NFL commissioner Roger Goodell said he felt "deceived" by Bill Belichick in the wake of the Spygate scandal in 2007, telling Sports Illustrated recently that the New England Patriots coach did not fulfill his obligation to "tell his side of the story" after the league handed down its punishment for illegally videotaping opponents.
After he issued fines of $500,000 to Belichick and $250,000 to the team, and docked the Patriots a first-round draft pick, Goodell said he told team owner Robert Kraft that, as another part of the penalty, Belichick would have to make a verbal apology in front of reporters. Belichick issued only a printed statement apologizing for his actions and refused to answer questions in a subsequent news conference.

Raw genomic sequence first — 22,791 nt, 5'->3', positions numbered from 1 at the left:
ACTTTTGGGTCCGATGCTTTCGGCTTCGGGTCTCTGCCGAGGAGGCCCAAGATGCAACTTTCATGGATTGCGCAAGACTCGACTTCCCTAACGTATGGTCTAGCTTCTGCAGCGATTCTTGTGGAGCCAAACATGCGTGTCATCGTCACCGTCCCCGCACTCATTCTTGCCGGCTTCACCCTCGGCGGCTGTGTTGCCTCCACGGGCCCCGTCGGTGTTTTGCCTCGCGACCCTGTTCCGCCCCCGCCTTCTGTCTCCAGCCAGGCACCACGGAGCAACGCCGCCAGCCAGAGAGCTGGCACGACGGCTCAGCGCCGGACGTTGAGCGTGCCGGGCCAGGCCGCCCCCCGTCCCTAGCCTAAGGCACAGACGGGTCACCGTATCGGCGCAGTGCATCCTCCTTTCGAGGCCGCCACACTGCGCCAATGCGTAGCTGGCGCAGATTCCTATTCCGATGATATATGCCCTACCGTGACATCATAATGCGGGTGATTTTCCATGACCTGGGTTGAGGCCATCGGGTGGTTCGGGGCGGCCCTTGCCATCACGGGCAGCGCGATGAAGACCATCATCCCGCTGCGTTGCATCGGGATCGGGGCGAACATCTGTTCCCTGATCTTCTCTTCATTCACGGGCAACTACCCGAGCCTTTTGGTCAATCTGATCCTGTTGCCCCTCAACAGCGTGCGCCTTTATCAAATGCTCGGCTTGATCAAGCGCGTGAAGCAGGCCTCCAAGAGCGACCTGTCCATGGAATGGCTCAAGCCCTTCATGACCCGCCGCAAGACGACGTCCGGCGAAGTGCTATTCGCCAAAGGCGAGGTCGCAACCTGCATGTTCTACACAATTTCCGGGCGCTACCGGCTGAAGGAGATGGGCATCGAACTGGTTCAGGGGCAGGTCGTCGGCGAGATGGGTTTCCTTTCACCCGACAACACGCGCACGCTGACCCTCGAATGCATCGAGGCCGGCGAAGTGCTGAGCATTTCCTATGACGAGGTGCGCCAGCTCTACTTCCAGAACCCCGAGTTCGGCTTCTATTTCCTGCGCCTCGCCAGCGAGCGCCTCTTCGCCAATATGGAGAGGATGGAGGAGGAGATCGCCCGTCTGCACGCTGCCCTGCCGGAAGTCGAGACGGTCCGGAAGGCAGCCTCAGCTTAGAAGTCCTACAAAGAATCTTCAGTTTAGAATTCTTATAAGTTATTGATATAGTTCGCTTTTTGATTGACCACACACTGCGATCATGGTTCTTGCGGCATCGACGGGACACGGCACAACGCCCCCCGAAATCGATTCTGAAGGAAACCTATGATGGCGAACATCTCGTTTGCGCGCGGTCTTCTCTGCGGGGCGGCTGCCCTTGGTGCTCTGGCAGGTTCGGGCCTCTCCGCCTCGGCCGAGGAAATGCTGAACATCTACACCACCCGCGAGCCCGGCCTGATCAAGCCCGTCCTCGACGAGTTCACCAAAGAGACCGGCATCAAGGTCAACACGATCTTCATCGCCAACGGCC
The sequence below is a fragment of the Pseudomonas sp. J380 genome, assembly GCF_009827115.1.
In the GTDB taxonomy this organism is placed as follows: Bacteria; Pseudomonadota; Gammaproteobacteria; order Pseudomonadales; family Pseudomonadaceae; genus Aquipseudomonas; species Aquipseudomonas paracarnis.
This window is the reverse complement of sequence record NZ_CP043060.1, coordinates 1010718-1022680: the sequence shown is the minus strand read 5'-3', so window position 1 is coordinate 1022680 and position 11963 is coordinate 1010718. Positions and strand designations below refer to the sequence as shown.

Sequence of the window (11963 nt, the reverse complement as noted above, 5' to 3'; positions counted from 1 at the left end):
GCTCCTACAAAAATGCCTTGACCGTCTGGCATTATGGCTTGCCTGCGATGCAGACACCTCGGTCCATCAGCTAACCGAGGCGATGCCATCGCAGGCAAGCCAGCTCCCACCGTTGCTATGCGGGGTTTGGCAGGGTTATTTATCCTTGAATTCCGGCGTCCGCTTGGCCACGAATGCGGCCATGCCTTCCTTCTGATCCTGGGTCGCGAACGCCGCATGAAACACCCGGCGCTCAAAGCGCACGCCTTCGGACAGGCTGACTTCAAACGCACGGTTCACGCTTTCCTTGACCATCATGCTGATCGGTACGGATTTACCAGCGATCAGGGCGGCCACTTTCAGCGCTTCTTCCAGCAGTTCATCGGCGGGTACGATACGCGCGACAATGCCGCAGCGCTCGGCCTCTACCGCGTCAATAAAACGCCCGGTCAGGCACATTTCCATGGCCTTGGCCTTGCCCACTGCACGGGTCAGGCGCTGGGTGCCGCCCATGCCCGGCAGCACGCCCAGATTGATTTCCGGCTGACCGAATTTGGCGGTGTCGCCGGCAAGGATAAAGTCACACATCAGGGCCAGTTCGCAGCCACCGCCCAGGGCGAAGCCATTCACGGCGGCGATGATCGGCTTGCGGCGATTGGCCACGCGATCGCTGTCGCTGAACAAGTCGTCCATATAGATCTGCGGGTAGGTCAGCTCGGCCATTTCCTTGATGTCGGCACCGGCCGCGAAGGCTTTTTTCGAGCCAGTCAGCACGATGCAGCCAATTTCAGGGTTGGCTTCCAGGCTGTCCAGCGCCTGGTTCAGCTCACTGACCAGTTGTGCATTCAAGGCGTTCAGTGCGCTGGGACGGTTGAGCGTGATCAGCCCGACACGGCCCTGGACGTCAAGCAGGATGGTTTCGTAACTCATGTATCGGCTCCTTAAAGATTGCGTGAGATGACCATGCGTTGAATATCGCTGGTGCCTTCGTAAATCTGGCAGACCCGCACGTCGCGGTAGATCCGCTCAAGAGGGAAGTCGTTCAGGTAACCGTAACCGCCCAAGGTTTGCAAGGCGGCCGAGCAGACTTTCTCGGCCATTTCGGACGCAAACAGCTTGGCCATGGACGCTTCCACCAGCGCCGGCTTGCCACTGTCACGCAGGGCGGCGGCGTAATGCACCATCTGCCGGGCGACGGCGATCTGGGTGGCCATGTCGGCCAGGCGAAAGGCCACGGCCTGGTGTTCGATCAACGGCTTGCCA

"I was given assurances that [Belichick] would tell his side of the story," Goodell told Sports Illustrated. "He went out and stonewalled the press. I feel like I was deceived."
Belichick denied the allegation to SI.
"I did not make any assurances about thoroughly discussing the subject publicly," he told the magazine. "I said I would address it following the league's review. I then did that in a way I thought was appropriate. I don't think that was deceptive."